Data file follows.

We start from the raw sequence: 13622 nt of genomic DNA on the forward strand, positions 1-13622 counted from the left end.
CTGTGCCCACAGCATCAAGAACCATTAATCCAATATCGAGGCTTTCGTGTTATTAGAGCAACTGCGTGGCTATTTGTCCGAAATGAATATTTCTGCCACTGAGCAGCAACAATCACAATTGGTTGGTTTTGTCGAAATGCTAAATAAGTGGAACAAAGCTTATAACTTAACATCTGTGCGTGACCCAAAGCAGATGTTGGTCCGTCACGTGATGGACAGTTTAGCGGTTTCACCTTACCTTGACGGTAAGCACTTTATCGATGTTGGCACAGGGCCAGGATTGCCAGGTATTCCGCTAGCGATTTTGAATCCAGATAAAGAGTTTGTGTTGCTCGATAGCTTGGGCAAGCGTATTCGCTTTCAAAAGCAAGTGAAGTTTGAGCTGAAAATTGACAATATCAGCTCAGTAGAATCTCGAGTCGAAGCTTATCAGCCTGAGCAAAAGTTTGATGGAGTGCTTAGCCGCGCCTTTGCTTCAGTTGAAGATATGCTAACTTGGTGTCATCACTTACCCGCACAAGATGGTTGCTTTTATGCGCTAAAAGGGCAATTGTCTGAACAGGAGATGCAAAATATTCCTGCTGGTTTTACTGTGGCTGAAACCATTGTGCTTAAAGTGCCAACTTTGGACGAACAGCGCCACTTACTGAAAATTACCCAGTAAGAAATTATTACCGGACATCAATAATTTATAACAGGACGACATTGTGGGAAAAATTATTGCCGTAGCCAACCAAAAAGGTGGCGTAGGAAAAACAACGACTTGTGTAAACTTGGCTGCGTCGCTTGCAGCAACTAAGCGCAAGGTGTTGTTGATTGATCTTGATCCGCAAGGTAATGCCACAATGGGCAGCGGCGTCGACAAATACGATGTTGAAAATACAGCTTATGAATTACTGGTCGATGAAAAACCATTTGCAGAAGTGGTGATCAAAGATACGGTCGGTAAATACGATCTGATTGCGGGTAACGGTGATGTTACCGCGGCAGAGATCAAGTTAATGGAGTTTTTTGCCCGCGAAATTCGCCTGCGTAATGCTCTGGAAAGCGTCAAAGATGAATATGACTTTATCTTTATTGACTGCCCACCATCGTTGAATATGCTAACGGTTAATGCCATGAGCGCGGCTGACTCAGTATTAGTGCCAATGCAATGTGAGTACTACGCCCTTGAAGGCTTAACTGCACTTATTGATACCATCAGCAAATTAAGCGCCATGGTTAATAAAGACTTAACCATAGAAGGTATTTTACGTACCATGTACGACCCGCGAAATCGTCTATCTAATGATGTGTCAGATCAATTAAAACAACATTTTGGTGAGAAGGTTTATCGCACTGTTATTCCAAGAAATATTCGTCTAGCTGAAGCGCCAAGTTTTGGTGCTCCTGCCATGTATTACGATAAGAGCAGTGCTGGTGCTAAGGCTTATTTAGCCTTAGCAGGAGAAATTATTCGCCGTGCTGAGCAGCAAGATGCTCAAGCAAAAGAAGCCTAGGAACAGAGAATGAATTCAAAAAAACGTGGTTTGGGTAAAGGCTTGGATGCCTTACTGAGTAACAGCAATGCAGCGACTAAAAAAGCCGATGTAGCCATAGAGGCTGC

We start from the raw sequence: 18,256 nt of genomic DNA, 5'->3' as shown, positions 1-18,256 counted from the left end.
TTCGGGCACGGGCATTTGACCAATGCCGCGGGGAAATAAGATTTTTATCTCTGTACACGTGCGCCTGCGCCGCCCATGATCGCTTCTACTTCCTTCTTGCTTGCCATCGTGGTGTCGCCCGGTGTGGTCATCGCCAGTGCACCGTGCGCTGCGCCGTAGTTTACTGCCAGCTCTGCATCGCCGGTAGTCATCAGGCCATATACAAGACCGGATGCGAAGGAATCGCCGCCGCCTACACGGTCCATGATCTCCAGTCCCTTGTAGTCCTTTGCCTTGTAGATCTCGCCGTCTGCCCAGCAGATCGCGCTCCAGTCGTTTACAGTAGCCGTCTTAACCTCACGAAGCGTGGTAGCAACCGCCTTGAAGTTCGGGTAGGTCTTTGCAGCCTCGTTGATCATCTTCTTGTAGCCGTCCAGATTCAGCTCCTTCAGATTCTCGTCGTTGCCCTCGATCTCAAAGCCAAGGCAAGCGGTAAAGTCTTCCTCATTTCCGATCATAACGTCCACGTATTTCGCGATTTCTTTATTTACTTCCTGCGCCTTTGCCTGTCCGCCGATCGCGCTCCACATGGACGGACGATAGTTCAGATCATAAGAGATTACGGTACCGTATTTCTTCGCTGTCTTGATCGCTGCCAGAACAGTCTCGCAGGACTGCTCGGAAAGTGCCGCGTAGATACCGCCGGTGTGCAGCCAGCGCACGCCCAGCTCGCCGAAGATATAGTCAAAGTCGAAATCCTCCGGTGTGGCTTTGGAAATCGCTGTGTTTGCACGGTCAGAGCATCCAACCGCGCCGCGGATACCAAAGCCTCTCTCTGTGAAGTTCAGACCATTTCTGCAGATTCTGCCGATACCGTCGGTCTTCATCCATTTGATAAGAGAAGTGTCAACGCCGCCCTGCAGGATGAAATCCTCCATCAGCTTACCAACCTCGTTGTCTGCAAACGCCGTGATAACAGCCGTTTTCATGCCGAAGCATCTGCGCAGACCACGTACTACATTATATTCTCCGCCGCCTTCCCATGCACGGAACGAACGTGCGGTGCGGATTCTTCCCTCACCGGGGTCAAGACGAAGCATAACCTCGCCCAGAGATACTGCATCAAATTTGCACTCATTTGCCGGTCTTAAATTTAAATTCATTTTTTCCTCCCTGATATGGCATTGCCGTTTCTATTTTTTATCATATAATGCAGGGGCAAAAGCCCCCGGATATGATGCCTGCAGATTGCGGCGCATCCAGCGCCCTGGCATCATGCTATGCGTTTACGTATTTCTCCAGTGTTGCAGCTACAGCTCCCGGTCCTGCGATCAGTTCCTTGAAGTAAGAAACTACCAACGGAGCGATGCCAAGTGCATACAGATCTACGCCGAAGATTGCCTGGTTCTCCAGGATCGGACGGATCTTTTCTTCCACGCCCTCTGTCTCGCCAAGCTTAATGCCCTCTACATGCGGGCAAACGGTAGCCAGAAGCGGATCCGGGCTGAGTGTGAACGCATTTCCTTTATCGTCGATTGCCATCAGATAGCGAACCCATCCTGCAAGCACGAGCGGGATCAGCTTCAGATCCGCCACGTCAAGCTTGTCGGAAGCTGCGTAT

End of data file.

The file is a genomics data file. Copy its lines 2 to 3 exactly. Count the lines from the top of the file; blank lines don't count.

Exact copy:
CTGTGCCCACAGCATCAAGAACCATTAATCCAATATCGAGGCTTTCGTGTTATTAGAGCAACTGCGTGGCTATTTGTCCGAAATGAATATTTCTGCCACTGAGCAGCAACAATCACAATTGGTTGGTTTTGTCGAAATGCTAAATAAGTGGAACAAAGCTTATAACTTAACATCTGTGCGTGACCCAAAGCAGATGTTGGTCCGTCACGTGATGGACAGTTTAGCGGTTTCACCTTACCTTGACGGTAAGCACTTTATCGATGTTGGCACAGGGCCAGGATTGCCAGGTATTCCGCTAGCGATTTTGAATCCAGATAAAGAGTTTGTGTTGCTCGATAGCTTGGGCAAGCGTATTCGCTTTCAAAAGCAAGTGAAGTTTGAGCTGAAAATTGACAATATCAGCTCAGTAGAATCTCGAGTCGAAGCTTATCAGCCTGAGCAAAAGTTTGATGGAGTGCTTAGCCGCGCCTTTGCTTCAGTTGAAGATATGCTAACTTGGTGTCATCACTTACCCGCACAAGATGGTTGCTTTTATGCGCTAAAAGGGCAATTGTCTGAACAGGAGATGCAAAATATTCCTGCTGGTTTTACTGTGGCTGAAACCATTGTGCTTAAAGTGCCAACTTTGGACGAACAGCGCCACTTACTGAAAATTACCCAGTAAGAAATTATTACCGGACATCAATAATTTATAACAGGACGACATTGTGGGAAAAATTATTGCCGTAGCCAACCAAAAAGGTGGCGTAGGAAAAACAACGACTTGTGTAAACTTGGCTGCGTCGCTTGCAGCAACTAAGCGCAAGGTGTTGTTGATTGATCTTGATCCGCAAGGTAATGCCACAATGGGCAGCGGCGTCGACAAATACGATGTTGAAAATACAGCTTATGAATTACTGGTCGATGAAAAACCATTTGCAGAAGTGGTGATCAAAGATACGGTCGGTAAATACGATCTGATTGCGGGTAACGGTGATGTTACCGCGGCAGAGATCAAGTTAATGGAGTTTTTTGCCCGCGAAATTCGCCTGCGTAATGCTCTGGAAAGCGTCAAAGATGAATATGACTTTATCTTTATTGACTGCCCACCATCGTTGAATATGCTAACGGTTAATGCCATGAGCGCGGCTGACTCAGTATTAGTGCCAATGCAATGTGAGTACTACGCCCTTGAAGGCTTAACTGCACTTATTGATACCATCAGCAAATTAAGCGCCATGGTTAATAAAGACTTAACCATAGAAGGTATTTTACGTACCATGTACGACCCGCGAAATCGTCTATCTAATGATGTGTCAGATCAATTAAAACAACATTTTGGTGAGAAGGTTTATCGCACTGTTATTCCAAGAAATATTCGTCTAGCTGAAGCGCCAAGTTTTGGTGCTCCTGCCATGTATTACGATAAGAGCAGTGCTGGTGCTAAGGCTTATTTAGCCTTAGCAGGAGAAATTATTCGCCGTGCTGAGCAGCAAGATGCTCAAGCAAAAGAAGCCTAGGAACAGAGAATGAATTCAAAAAAACGTGGTTTGGGTAAAGGCTTGGATGCCTTACTGAGTAACAGCAATGCAGCGACTAAAAAAGCCGATGTAGCCATAGAGGCTGC

We start from the raw sequence: 18,256 nt of genomic DNA, 5'->3' as shown, positions 1-18,256 counted from the left end.